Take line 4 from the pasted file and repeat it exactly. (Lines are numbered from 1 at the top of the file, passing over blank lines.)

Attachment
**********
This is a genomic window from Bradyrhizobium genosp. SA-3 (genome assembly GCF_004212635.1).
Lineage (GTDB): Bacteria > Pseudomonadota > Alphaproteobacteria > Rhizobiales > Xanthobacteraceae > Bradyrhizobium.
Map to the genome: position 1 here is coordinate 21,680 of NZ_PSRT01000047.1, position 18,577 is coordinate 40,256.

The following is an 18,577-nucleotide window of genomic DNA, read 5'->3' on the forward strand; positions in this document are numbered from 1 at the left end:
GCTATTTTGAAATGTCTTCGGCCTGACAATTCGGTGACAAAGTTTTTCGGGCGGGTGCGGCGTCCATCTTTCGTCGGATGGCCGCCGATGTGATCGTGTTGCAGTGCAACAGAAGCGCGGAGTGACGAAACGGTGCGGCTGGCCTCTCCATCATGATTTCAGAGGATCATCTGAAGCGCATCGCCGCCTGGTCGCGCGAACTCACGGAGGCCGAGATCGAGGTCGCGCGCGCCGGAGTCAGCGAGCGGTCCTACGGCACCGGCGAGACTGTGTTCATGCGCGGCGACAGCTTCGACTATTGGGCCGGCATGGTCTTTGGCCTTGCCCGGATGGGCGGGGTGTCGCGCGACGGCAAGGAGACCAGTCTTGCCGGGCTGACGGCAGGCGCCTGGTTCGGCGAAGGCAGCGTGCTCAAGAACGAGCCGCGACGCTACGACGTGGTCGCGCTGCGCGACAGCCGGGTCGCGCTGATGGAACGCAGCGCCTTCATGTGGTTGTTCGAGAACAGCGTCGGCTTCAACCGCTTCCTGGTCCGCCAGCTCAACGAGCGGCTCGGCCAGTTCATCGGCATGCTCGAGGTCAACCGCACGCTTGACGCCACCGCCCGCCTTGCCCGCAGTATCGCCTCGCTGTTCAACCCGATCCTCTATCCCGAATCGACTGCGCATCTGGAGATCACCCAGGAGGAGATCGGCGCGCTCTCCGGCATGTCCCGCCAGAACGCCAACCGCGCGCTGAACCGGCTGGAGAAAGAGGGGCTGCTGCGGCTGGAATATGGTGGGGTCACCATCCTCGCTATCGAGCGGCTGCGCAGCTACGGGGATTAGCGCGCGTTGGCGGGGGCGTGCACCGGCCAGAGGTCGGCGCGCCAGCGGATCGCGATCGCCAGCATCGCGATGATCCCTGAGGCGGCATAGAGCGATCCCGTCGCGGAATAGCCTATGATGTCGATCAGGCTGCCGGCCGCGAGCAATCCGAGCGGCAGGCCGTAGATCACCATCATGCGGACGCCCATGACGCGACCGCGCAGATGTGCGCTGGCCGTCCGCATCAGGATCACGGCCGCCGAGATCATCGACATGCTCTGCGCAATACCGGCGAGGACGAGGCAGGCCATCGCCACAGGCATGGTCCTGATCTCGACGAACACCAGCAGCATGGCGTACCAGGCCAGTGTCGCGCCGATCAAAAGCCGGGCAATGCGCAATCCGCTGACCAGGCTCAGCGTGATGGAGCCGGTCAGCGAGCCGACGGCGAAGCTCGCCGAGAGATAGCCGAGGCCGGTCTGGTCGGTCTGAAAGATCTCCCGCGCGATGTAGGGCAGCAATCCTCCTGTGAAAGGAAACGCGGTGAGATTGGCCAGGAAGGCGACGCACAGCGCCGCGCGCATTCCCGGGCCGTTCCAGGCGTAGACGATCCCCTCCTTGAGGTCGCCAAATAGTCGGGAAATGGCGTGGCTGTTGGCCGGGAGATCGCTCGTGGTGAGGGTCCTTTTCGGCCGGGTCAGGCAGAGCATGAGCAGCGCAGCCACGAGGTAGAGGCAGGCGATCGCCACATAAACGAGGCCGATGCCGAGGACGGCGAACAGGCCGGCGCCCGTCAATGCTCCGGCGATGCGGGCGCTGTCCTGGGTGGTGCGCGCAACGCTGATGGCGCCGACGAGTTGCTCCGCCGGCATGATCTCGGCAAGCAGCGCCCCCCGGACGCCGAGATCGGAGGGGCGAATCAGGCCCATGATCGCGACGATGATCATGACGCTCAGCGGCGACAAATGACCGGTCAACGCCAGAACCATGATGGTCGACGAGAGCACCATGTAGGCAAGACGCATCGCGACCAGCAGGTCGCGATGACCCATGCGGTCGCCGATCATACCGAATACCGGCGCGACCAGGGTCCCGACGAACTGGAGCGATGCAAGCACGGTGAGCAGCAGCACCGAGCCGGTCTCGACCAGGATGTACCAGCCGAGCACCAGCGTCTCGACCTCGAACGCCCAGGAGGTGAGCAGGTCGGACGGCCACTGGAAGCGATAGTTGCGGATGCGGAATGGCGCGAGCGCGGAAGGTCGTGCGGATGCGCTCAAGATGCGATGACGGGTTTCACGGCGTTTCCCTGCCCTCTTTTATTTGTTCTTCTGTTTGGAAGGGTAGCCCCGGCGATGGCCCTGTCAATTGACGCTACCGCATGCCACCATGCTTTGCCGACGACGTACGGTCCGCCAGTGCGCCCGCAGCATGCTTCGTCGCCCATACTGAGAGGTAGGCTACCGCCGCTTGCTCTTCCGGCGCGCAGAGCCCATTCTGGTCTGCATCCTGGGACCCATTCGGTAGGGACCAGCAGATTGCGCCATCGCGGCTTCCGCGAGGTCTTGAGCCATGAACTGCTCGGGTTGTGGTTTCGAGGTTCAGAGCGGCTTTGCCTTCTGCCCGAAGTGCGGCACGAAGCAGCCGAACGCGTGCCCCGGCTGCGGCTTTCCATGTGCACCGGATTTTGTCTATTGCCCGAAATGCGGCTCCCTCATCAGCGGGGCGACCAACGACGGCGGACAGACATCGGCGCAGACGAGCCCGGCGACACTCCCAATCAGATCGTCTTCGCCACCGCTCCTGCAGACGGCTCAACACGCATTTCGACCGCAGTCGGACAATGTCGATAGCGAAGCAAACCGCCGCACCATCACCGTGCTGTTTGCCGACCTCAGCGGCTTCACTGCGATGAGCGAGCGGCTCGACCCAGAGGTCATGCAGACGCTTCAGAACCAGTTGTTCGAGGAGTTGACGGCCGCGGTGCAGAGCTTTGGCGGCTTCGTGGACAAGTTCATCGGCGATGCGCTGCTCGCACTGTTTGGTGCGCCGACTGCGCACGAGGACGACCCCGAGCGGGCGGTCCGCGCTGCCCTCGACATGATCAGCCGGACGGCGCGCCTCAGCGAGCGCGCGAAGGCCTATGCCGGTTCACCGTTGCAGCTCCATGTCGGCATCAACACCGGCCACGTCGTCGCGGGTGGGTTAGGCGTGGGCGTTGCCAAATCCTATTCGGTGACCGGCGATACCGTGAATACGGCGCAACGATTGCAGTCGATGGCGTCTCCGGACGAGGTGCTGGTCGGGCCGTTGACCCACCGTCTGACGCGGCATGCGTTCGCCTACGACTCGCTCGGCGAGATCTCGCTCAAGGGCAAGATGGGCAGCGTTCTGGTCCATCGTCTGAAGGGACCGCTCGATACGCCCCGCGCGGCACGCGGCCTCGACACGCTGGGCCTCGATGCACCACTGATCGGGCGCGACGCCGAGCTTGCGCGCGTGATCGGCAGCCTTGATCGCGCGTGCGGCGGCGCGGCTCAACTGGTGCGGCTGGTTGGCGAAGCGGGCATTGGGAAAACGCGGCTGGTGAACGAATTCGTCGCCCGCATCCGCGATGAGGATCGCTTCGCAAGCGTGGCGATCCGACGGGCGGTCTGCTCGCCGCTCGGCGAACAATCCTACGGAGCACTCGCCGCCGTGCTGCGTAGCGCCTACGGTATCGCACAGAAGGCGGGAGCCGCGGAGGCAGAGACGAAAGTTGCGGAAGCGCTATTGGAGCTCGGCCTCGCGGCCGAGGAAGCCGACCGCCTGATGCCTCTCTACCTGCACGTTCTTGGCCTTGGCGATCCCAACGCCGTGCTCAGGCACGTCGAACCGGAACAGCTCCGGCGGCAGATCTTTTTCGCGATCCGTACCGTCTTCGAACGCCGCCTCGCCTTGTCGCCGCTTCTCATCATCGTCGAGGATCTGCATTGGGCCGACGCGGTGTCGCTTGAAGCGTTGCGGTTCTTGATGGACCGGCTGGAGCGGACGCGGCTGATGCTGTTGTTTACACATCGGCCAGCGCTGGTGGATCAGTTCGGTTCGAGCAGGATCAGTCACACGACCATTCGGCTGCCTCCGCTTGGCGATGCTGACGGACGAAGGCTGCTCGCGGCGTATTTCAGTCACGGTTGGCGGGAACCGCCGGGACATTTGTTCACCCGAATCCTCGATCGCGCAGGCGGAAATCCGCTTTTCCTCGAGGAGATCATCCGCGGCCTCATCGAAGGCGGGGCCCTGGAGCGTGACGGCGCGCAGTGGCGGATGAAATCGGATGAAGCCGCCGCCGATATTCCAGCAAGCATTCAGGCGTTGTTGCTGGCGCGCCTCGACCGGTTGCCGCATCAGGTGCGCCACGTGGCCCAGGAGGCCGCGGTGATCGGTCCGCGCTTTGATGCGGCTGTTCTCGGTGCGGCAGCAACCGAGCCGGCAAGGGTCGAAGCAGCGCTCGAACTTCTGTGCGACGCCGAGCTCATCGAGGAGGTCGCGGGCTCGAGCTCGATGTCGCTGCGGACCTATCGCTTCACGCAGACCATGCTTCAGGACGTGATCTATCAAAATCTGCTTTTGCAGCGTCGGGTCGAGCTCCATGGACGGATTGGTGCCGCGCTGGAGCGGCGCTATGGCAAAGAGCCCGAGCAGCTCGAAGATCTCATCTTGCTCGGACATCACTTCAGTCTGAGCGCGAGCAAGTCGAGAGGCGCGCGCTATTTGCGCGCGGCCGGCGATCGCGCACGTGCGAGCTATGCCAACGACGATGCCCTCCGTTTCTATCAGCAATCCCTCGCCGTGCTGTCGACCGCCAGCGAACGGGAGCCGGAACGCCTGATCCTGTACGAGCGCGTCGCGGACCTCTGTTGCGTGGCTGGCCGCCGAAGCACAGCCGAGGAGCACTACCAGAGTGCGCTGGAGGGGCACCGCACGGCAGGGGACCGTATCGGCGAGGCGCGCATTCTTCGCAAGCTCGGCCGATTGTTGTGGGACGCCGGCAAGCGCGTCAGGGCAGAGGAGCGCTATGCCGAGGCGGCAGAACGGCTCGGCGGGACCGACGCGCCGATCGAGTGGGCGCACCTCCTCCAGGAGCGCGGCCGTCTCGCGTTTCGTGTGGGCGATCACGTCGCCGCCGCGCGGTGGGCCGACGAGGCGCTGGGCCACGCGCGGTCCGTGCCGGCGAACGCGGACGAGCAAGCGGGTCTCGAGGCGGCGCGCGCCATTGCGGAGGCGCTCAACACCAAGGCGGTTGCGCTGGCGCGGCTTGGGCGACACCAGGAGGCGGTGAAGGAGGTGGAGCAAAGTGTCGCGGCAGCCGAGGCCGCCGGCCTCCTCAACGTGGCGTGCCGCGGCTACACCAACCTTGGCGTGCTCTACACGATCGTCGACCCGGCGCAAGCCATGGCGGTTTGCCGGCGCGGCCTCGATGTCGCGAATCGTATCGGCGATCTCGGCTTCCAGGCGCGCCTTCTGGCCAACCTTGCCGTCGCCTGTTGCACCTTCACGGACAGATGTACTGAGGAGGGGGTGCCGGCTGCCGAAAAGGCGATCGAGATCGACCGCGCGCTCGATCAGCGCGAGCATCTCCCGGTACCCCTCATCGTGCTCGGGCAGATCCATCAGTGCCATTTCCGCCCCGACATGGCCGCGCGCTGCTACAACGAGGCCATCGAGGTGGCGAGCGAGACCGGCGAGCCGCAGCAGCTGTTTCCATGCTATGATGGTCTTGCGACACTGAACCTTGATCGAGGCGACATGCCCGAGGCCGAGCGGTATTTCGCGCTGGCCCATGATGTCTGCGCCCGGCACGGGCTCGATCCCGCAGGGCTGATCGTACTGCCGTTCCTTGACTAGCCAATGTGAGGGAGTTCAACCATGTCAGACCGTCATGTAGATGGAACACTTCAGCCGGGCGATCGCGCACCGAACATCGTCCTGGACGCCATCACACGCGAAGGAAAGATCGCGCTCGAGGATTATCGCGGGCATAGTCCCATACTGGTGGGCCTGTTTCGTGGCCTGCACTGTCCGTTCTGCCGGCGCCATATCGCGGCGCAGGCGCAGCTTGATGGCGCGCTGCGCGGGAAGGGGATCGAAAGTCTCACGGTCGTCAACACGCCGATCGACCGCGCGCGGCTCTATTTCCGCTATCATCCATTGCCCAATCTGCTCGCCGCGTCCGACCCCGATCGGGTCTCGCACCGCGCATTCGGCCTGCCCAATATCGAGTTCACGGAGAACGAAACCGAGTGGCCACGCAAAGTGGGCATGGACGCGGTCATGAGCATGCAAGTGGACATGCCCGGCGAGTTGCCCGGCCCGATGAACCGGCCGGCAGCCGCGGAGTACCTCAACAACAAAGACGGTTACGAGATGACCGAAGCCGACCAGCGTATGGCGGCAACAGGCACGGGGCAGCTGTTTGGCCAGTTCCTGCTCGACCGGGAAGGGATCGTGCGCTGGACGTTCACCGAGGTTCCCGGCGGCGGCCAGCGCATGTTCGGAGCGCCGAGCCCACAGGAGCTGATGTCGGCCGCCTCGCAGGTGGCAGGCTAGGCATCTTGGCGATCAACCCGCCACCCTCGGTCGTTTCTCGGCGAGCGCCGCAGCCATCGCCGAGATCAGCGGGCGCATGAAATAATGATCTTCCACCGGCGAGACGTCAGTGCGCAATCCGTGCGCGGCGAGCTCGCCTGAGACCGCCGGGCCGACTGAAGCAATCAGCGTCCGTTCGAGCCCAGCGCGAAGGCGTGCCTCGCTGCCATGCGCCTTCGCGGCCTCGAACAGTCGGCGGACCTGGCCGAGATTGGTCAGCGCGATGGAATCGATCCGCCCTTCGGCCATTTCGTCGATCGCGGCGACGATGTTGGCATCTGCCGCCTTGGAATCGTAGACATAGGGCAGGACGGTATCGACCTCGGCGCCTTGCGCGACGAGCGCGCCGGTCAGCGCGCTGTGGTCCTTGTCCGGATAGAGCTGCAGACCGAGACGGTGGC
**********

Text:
The following is an 18,577-nucleotide window of genomic DNA, read 5'->3' on the forward strand; positions in this document are numbered from 1 at the left end: